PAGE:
1. I really am seeing improvements with my oil pastels, so, of course, that makes it more fun to keep using them. I am really excited to be learning more about oil pastel.

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    1. I’m really enjoying them. In 2016 when I first tried oil pastels, I really couldn’t find any information on how to use them. There’s a lot of information available now, so I’m starting to figure it out… at least a little 🙂

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  2. Nice pastel drawings of the Daliahs, The middle one is the best. I’m not really sure if Oil Pastel is the best medium for professional artwork. Maybe that is just my mindset, but it is very smudgy and oily, I never was able to achieve any work I was satisfied with using oil pastel.

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    1. It can definitely be smudgy and messy, so that’s something I’m working on. I have seen some gorgeous oil pastel paintings, so I know it’s possible. I’ll probably never reach that level, but it’s an enjoyable medium to work with. I’m having a lot of fun with it.

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  3. I see a huge Improvement in your drawing skill. The first Dahlia was your idea of a dahlia, meaning a flower with an intimidating number of petals. The second Dalia seems to be drawn from real observation: looking at a dahlia and seeing what is there, not what you think is there. Congratulations!⁶

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    1. Thanks. Yes, with the first dahlia, I couldn’t get the shape right, so I just kept adding more and more petals LOL. I finally had it so overgrown and so misshapen I gave up. For the second one, I was a bit more careful. 🙂

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  4. I’ve done that before, too! Sabotaging my own art in frustration. It almost feels like a defiant act even though it’s only toward ourselves. I definitely can’t say I’ve always persisted to the same degree you have here! I love to hear the inspiring story and beautiful results. Thanks for sharing.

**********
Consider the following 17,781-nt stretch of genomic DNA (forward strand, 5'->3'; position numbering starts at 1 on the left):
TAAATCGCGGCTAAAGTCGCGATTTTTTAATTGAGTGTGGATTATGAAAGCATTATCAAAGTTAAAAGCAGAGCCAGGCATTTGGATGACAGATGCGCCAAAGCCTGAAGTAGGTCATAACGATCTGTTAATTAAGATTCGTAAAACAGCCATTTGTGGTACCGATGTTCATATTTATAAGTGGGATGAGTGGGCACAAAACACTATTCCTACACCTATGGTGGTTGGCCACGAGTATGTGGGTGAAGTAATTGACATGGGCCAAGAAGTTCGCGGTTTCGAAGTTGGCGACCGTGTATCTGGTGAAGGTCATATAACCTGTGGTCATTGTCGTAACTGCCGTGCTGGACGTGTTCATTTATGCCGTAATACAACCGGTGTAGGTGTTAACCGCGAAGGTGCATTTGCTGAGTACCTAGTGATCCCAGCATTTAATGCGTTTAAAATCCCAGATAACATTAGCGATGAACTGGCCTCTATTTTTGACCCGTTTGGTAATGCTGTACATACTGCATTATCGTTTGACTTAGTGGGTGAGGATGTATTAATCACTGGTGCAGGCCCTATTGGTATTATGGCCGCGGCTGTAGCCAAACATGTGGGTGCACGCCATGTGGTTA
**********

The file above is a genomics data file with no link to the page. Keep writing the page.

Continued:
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    1. It’s nice to know I’m not the only one who sometimes takes my frustrations out on my art. You’re right about that “defiant” feeling. I guess in some weird way we’re claiming a little power… you think? I’m glad I was able to come back and do another dahlia, and I’m very happy that I got better results the second time. 🙂

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  5. I think you’re right about that! By the way, (at the risk of overkill with my commenting) when I said you “persisted,” I meant with getting the right result—not with the self sabotage. Haha, I just reread my comment and realized it may have come off wrong. You make wonderful visual art and I find both dahlias beautiful. Thanks again.

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  6. this is beautiful!! your blog is so inspiring, im a young artist and so it’s really amazing to see other people’s progression through their art it makes me more motivated. lovely flowers 🙂

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    1. Thanks for the kind words. I wish I’d been able to pursue art when I was young. I didn’t start learning to draw until retirement age. I’m glad I finally gave it a try. Art has really changed my life.